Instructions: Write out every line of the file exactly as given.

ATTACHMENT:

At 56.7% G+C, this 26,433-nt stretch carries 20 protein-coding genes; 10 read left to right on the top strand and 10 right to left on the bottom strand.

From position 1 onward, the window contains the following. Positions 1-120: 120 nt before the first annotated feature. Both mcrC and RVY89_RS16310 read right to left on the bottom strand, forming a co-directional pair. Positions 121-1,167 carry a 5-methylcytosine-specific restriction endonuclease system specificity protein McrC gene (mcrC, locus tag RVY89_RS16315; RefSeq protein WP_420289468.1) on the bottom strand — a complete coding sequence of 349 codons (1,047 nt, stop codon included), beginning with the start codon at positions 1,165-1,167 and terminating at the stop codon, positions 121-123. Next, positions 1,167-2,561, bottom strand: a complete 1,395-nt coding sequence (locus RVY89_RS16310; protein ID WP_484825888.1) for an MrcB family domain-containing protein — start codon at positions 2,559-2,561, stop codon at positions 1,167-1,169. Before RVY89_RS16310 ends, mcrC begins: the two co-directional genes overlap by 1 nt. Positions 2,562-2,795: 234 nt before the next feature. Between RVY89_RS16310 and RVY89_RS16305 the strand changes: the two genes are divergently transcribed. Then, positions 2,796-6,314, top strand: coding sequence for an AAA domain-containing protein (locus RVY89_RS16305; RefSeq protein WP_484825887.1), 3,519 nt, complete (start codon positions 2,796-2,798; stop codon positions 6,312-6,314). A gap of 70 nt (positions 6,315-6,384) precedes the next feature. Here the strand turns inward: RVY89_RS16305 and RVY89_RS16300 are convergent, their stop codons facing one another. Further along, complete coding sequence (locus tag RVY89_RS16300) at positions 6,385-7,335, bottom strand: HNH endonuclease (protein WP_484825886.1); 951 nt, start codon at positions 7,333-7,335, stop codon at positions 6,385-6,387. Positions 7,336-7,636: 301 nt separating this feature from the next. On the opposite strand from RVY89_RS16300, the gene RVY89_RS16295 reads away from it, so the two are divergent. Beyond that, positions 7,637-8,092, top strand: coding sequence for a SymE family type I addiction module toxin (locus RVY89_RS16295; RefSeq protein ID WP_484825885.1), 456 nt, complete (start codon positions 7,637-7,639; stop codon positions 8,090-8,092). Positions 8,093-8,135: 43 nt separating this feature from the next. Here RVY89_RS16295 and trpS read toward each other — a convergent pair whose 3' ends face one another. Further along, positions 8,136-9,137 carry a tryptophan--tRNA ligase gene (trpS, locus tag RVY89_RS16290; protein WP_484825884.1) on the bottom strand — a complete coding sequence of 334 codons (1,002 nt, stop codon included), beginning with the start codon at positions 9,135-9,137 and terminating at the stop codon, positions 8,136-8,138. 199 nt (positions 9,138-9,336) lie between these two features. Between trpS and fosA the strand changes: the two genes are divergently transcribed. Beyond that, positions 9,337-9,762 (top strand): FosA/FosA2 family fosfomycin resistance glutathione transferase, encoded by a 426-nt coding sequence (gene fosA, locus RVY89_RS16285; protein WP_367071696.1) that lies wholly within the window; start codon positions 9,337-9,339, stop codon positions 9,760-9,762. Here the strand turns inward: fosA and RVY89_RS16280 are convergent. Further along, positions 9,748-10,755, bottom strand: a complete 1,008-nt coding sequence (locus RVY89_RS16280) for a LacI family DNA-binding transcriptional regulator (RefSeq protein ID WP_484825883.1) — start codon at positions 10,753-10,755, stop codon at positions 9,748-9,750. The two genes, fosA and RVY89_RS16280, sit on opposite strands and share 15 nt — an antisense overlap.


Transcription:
At 56.7% G+C, this 26,433-nt stretch carries 20 protein-coding genes; 10 read left to right on the top strand and 10 right to left on the bottom strand.

From position 1 onward, the window contains the following. Positions 1-120: 120 nt before the first annotated feature. Both mcrC and RVY89_RS16310 read right to left on the bottom strand, forming a co-directional pair. Positions 121-1,167 carry a 5-methylcytosine-specific restriction endonuclease system specificity protein McrC gene (mcrC, locus tag RVY89_RS16315; RefSeq protein WP_420289468.1) on the bottom strand — a complete coding sequence of 349 codons (1,047 nt, stop codon included), beginning with the start codon at positions 1,165-1,167 and terminating at the stop codon, positions 121-123. Next, positions 1,167-2,561, bottom strand: a complete 1,395-nt coding sequence (locus RVY89_RS16310; protein ID WP_484825888.1) for an MrcB family domain-containing protein — start codon at positions 2,559-2,561, stop codon at positions 1,167-1,169. Before RVY89_RS16310 ends, mcrC begins: the two co-directional genes overlap by 1 nt. Positions 2,562-2,795: 234 nt before the next feature. Between RVY89_RS16310 and RVY89_RS16305 the strand changes: the two genes are divergently transcribed. Then, positions 2,796-6,314, top strand: coding sequence for an AAA domain-containing protein (locus RVY89_RS16305; RefSeq protein WP_484825887.1), 3,519 nt, complete (start codon positions 2,796-2,798; stop codon positions 6,312-6,314). A gap of 70 nt (positions 6,315-6,384) precedes the next feature. Here the strand turns inward: RVY89_RS16305 and RVY89_RS16300 are convergent, their stop codons facing one another. Further along, complete coding sequence (locus tag RVY89_RS16300) at positions 6,385-7,335, bottom strand: HNH endonuclease (protein WP_484825886.1); 951 nt, start codon at positions 7,333-7,335, stop codon at positions 6,385-6,387. Positions 7,336-7,636: 301 nt separating this feature from the next. On the opposite strand from RVY89_RS16300, the gene RVY89_RS16295 reads away from it, so the two are divergent. Beyond that, positions 7,637-8,092, top strand: coding sequence for a SymE family type I addiction module toxin (locus RVY89_RS16295; RefSeq protein ID WP_484825885.1), 456 nt, complete (start codon positions 7,637-7,639; stop codon positions 8,090-8,092). Positions 8,093-8,135: 43 nt separating this feature from the next. Here RVY89_RS16295 and trpS read toward each other — a convergent pair whose 3' ends face one another. Further along, positions 8,136-9,137 carry a tryptophan--tRNA ligase gene (trpS, locus tag RVY89_RS16290; protein WP_484825884.1) on the bottom strand — a complete coding sequence of 334 codons (1,002 nt, stop codon included), beginning with the start codon at positions 9,135-9,137 and terminating at the stop codon, positions 8,136-8,138. 199 nt (positions 9,138-9,336) lie between these two features. Between trpS and fosA the strand changes: the two genes are divergently transcribed. Beyond that, positions 9,337-9,762 (top strand): FosA/FosA2 family fosfomycin resistance glutathione transferase, encoded by a 426-nt coding sequence (gene fosA, locus RVY89_RS16285; protein WP_367071696.1) that lies wholly within the window; start codon positions 9,337-9,339, stop codon positions 9,760-9,762. Here the strand turns inward: fosA and RVY89_RS16280 are convergent. Further along, positions 9,748-10,755, bottom strand: a complete 1,008-nt coding sequence (locus RVY89_RS16280) for a LacI family DNA-binding transcriptional regulator (RefSeq protein ID WP_484825883.1) — start codon at positions 10,753-10,755, stop codon at positions 9,748-9,750. The two genes, fosA and RVY89_RS16280, sit on opposite strands and share 15 nt — an antisense overlap.